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The Orville: New Horizons, Created by Seth McFarlane – The Objective Standard

Starring Seth McFarlane, Adrianne Palicki, Penny Johnson Jerald, and Scott GrimesFor many decades, science-fiction books, films, and television shows have imagined a better future, where technology has radically enhanced human life, and humans have colonized space. That positive vision of the future has inspired innovators and entrepreneurs to do real world-changing work, such as inventing the cellphone and 3-D printing.1

Recently, however, sci-fi has turned away from optimism. On TV, the cancellation of Star Trek: Enterprise and Stargate Atlantis in the late 2000s left a dearth of optimistic science fiction, with new sci-fi offerings being darker and more pessimistic. When the traditionally upbeat Star Trek returned to TV with Star Trek: Discovery in 2017, even that had a downbeat, pessimistic tone. But, in the same year, a new show appeared that offered a return to optimistic futurism. The only problem was that the new show’s marketing presented it not as a serious work of sci-fi, but as a spoof of the genre.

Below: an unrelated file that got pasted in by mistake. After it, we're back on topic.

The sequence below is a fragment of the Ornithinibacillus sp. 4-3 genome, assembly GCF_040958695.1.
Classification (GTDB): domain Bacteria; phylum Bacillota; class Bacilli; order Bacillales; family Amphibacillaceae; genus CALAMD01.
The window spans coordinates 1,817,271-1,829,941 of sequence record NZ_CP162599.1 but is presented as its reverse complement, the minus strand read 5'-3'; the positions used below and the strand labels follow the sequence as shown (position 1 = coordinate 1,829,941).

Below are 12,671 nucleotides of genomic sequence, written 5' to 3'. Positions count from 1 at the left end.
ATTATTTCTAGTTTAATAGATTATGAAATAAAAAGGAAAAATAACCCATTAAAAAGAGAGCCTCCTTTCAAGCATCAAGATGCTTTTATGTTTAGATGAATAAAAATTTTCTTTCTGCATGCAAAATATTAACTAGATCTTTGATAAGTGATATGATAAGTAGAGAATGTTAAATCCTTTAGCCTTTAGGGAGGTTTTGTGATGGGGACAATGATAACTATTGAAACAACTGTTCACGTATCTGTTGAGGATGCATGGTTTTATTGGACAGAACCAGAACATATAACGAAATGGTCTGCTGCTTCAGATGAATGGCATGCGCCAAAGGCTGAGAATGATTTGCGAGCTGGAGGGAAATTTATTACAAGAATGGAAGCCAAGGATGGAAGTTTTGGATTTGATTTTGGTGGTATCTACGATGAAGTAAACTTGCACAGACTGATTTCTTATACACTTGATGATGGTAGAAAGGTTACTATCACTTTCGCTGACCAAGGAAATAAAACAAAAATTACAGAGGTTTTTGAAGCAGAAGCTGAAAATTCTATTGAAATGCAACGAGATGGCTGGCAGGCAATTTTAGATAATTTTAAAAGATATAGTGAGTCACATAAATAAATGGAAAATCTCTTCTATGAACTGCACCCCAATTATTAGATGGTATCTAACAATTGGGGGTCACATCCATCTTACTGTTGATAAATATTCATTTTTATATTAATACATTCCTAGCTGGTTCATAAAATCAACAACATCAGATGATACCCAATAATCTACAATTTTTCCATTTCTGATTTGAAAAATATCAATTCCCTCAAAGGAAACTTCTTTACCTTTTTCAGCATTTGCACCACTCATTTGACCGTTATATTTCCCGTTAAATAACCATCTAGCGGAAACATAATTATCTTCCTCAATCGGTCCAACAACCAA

The Orville, brainchild of Family Guy creator Seth McFarlane, was sold as a Galaxy Quest-style parody-homage to Star Trek. What aired, however, was a richer and more serious show, tackling important moral and social topics such as war, justice, leadership, the problems of democracy, and racism, while delivering compelling stories with strong, well-developed characters.2 In the early episodes, the comedy was awkwardly shoehorned in, and the jokes, although often funny, detracted from the serious storylines.3 Aside from the humor, the show had all the essential characteristics of the earlier Star Trek series. It took place on board a starship, part of the exploratory fleet of a peaceful interplanetary alliance, the Planetary Union. The crew was an ensemble of humans and aliens from various Union worlds, and even the bright, colorful uniforms with rank insignia and color-coded divisions between command, operations, and medical mirrored those on Star Trek.

After the first few episodes, the writers started to cut back on the humor and introduce more serious storylines. By the second season, a show that had been sold as a comedy parodying Star Trek had grown into a serious sci-fi drama that could almost be part of that franchise.4 Indeed, many Trek fans, dismayed by the pessimistic tone of new shows such as Discovery and Star Trek: Picard, pointed to The Orville as an exemplar of what Star Trek should be.5 But it still sat in the shadow of its inspiration; serious though it had become, it was still an homage.

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